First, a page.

Book title: ‘Copyright for designers’
Authors: Vincent van den Eijnde LL.M. (director Pictoright®) and Anouk Siegelaar LL.M. (jurist with the Association of Dutch Designers (BNO®).
In his introduction, Rob Huisman (director of BNO) writes:
“It seems so simple: every designer owns the copyright of the work he or she has designed. Obviously it is much more complicated than that. For example, how does it work when a designer works together with a photographer? And what if a designer creates something without signing it? Or if he or she is on salary?”.
These are all questions I encounter daily. This book is recommended by Rob Huisman to all designers and design students. Luckily, the book gives attention to the registration of designs.
Thus, the cover design of the book is registered at CC Proof® and provided with a digital date. An image of this registration can be found on page 19. This serves as an example of how to register your designs safe and affordable.
There are 5 pages devoted to trade mark law. The chapter about ‘Nijn Eleven’ in chapter 9 is my favourite chapter of this book. This chapter is about ‘Restrictions on copyright’. In principle, The Copyright Act allows protected work to be used without permission, when it’s in the context of a parody or caricature. A good example is ‘Nijn-eleven’ with a famous verdict of the Amsterdam Court. The judge allowed the parodies on the internet, because the intent was humorous, the absence of competition intentions and lack of confusion. The parodies were, according to the judge, ‘valid’ parodies.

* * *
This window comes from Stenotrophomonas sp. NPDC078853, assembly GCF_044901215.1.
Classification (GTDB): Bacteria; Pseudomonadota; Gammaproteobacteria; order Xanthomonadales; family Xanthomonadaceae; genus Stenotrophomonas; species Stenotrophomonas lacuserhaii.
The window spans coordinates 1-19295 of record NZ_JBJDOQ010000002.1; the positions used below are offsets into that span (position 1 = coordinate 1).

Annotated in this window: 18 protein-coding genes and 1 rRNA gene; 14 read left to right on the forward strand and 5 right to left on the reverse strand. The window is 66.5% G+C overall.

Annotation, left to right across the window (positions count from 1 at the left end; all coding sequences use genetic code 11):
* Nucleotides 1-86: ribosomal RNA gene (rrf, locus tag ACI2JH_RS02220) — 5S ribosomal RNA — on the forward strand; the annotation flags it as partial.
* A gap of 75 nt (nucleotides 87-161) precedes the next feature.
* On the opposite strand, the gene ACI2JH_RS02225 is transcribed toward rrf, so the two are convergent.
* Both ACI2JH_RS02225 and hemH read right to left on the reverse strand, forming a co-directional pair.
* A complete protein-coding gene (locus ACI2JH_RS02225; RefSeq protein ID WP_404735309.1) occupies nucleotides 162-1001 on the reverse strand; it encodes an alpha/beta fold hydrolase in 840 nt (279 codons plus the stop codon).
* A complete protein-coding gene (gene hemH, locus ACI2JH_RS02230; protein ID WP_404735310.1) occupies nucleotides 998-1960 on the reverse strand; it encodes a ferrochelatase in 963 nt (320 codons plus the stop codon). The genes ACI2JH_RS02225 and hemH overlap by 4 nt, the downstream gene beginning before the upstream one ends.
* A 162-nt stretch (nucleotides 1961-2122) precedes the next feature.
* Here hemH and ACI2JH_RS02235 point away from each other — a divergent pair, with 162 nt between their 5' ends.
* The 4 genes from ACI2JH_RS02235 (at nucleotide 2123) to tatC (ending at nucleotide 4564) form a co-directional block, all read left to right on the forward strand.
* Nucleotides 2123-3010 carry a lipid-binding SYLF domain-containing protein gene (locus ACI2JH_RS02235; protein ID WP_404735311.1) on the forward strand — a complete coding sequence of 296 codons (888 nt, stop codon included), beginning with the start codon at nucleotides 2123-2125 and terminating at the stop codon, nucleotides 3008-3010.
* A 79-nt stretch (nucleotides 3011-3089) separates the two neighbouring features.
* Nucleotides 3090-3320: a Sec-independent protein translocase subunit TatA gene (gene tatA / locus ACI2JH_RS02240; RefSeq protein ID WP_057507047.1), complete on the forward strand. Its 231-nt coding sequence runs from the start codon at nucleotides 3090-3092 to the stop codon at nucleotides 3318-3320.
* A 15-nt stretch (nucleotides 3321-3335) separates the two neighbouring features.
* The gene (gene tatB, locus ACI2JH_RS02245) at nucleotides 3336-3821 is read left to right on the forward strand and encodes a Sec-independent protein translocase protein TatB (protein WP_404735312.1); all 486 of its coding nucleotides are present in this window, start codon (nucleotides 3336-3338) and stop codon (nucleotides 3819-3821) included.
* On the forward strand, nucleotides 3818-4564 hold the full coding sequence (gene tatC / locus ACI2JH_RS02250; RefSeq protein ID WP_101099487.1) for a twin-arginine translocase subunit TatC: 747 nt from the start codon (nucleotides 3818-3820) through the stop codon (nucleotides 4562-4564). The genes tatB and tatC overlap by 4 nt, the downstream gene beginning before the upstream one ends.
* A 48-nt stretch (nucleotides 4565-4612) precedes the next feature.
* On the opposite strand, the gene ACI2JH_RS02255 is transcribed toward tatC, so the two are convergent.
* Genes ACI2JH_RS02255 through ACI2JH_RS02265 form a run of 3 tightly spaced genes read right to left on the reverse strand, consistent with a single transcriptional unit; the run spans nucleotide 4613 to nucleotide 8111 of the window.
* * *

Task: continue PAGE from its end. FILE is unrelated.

Spike & Suzy (Suske & Wiske in Dutch) came into the Amsterdam squatters world without the permission of the author Willy van der Steen. I bought this book with the knowledge that the final words have not yet been spoken. It is a nice book. For the enthusiasts the book is available at Herengracht 227.
The dispute about the parody reached the Supreme Court. Eventually, the Supreme Court decided that the similarities went a step too far.
Among copyright specialists (including yours truly) there was a lot of criticism, because the decision was too restrictive in the context of the possibility to create a parody. If cartoon characters may not be used in a similar way to the real characters, the effect of the parody would already be lost in advance.
In short, a book for everyone who comes into contact with copyright (and who doesn’t).
Alphons Geerlings LL.M.
Creative IP lawyers